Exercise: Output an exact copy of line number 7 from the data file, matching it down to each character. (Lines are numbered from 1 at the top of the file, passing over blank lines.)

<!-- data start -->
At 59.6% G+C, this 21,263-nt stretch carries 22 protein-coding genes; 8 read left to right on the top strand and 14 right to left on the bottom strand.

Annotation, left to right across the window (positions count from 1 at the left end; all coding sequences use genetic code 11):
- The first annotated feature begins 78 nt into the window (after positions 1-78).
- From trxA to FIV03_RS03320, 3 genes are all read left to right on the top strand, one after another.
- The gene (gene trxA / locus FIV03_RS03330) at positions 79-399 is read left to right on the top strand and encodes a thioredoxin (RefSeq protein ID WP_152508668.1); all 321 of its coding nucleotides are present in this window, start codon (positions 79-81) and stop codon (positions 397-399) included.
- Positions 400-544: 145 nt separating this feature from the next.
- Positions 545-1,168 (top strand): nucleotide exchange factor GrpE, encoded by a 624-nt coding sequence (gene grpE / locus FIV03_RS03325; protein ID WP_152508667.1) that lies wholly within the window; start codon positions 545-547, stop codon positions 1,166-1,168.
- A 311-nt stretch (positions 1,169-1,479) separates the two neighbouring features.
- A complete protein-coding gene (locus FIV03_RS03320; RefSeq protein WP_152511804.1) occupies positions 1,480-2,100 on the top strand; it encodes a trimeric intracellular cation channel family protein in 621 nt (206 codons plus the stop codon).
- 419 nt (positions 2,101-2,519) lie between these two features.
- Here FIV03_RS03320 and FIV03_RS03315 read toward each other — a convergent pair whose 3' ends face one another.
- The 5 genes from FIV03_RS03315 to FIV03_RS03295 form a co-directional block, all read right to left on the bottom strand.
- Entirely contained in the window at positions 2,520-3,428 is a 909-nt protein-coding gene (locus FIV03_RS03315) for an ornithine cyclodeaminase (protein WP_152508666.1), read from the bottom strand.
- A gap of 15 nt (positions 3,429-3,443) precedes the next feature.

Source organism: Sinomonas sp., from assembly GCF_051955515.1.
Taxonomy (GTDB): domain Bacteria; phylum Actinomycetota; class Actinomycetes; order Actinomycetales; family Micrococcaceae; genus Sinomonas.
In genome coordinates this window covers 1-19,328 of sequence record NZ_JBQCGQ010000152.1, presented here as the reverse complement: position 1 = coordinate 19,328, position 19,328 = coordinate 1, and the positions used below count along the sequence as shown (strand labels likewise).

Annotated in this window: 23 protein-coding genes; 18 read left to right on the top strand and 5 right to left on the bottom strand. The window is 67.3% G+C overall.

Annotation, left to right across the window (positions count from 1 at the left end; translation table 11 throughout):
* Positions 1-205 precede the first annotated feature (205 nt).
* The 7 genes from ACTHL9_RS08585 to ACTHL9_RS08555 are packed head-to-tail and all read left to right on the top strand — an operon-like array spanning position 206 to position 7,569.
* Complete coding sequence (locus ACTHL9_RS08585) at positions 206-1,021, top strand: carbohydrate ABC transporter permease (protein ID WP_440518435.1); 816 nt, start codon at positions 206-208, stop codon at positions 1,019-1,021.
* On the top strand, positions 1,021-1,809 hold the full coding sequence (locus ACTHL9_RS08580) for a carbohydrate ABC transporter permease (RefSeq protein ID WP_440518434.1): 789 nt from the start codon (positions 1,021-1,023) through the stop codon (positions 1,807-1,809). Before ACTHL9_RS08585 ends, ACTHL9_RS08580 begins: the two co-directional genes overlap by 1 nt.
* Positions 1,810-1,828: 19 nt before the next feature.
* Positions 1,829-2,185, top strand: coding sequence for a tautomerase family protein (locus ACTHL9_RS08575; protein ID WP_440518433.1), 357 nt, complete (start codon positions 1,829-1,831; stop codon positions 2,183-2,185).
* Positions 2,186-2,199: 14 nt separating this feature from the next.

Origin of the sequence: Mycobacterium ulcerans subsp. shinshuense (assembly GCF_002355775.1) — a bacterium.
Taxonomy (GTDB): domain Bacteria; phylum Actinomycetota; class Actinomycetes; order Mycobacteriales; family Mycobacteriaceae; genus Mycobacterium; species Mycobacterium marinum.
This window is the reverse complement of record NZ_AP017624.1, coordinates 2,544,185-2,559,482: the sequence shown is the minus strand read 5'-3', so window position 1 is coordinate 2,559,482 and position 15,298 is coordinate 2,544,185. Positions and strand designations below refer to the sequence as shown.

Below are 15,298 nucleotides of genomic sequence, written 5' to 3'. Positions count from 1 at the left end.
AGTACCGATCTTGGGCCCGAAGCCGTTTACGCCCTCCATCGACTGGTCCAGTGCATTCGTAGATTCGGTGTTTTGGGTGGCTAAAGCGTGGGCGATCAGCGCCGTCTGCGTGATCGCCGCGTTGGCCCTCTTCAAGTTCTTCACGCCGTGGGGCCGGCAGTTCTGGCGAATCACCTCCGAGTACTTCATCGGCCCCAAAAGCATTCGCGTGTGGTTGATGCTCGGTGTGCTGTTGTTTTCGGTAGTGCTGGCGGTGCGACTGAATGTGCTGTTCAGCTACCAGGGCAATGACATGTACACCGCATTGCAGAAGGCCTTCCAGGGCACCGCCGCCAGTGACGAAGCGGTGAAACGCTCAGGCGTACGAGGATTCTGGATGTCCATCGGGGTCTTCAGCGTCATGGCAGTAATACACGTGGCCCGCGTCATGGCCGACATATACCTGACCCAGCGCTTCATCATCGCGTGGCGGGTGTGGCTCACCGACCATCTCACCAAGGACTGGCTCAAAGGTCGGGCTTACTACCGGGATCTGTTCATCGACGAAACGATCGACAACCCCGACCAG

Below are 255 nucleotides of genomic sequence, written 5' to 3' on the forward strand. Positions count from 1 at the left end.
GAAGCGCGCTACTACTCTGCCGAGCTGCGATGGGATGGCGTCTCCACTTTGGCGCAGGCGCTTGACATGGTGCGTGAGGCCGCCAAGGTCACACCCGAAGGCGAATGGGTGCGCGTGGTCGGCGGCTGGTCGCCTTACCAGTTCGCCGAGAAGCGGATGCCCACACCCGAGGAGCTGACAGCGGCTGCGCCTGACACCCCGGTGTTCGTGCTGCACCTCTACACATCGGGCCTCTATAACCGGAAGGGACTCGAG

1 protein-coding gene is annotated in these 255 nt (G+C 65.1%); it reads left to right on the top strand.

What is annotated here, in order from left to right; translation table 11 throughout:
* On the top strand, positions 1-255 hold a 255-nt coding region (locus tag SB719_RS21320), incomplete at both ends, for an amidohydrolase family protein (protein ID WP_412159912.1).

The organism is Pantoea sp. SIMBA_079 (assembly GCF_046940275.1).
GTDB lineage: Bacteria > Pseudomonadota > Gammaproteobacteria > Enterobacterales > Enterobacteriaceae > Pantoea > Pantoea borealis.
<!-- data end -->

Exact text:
- Positions 545-1,168 (top strand): nucleotide exchange factor GrpE, encoded by a 624-nt coding sequence (gene grpE / locus FIV03_RS03325; protein ID WP_152508667.1) that lies wholly within the window; start codon positions 545-547, stop codon positions 1,166-1,168.